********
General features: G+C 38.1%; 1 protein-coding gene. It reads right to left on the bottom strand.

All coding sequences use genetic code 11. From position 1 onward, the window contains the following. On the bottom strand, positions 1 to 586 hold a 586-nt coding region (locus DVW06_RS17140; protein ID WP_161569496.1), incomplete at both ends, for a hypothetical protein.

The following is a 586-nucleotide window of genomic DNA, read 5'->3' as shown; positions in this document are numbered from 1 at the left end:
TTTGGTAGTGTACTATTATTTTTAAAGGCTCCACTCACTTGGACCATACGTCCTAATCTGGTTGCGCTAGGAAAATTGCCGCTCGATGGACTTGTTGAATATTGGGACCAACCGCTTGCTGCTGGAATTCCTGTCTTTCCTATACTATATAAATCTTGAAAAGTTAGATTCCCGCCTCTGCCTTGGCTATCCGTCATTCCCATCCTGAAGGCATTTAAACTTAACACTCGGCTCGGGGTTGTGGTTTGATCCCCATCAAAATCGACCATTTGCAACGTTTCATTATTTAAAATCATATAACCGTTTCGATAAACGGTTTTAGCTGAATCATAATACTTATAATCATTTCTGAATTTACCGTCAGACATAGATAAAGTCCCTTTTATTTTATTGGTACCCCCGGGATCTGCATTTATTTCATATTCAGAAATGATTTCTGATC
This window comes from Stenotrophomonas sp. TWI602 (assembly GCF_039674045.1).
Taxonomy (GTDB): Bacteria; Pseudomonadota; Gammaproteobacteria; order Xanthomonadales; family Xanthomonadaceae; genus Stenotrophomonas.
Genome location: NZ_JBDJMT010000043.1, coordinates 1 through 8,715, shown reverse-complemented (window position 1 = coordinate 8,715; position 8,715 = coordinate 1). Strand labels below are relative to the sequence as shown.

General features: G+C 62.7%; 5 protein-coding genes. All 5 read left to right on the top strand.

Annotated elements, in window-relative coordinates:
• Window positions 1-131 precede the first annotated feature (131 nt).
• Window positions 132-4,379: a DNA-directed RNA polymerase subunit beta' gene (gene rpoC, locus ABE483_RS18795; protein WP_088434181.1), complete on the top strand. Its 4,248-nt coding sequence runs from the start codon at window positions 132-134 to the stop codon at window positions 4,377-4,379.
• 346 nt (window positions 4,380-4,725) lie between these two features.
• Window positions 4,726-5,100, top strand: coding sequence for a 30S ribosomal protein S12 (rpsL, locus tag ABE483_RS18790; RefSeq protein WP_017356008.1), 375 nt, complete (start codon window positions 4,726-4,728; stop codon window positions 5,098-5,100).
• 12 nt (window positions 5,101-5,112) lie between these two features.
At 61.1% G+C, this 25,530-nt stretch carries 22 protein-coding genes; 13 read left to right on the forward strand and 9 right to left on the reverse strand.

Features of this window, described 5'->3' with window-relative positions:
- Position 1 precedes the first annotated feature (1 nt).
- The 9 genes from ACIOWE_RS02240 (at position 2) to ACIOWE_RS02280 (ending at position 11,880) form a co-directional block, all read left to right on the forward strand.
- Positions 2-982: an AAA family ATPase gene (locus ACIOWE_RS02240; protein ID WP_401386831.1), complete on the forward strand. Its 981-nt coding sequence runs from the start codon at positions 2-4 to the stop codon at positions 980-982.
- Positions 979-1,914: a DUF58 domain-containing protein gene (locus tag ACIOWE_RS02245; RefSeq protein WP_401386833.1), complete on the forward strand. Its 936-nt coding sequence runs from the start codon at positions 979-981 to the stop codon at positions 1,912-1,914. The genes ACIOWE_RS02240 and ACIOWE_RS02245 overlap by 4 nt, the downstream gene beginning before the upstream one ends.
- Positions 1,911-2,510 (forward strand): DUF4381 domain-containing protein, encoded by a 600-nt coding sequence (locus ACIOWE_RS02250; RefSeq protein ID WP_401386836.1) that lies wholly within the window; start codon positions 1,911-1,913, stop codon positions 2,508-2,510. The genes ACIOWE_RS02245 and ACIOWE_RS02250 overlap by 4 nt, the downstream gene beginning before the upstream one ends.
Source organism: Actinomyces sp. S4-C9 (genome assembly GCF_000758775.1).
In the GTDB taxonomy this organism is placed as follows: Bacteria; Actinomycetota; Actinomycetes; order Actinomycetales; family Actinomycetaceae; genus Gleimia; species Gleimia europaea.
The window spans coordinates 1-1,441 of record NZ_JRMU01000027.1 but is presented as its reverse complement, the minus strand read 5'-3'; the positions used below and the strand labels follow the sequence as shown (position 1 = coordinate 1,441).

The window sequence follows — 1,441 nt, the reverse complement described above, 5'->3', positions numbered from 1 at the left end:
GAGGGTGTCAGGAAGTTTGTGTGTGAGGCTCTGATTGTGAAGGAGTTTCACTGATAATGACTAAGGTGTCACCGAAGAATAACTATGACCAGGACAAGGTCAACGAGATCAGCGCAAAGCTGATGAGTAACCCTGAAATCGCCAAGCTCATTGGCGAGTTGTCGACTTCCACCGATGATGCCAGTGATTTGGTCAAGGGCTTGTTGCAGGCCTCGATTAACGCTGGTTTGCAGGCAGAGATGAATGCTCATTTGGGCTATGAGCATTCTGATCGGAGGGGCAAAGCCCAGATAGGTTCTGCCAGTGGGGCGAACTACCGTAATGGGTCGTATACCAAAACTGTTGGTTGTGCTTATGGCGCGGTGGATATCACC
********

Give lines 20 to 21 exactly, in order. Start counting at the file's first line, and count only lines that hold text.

- Positions 979-1,914: a DUF58 domain-containing protein gene (locus tag ACIOWE_RS02245; RefSeq protein WP_401386833.1), complete on the forward strand. Its 936-nt coding sequence runs from the start codon at positions 979-981 to the stop codon at positions 1,912-1,914. The genes ACIOWE_RS02240 and ACIOWE_RS02245 overlap by 4 nt, the downstream gene beginning before the upstream one ends.
- Positions 1,911-2,510 (forward strand): DUF4381 domain-containing protein, encoded by a 600-nt coding sequence (locus ACIOWE_RS02250; RefSeq protein ID WP_401386836.1) that lies wholly within the window; start codon positions 1,911-1,913, stop codon positions 2,508-2,510. The genes ACIOWE_RS02245 and ACIOWE_RS02250 overlap by 4 nt, the downstream gene beginning before the upstream one ends.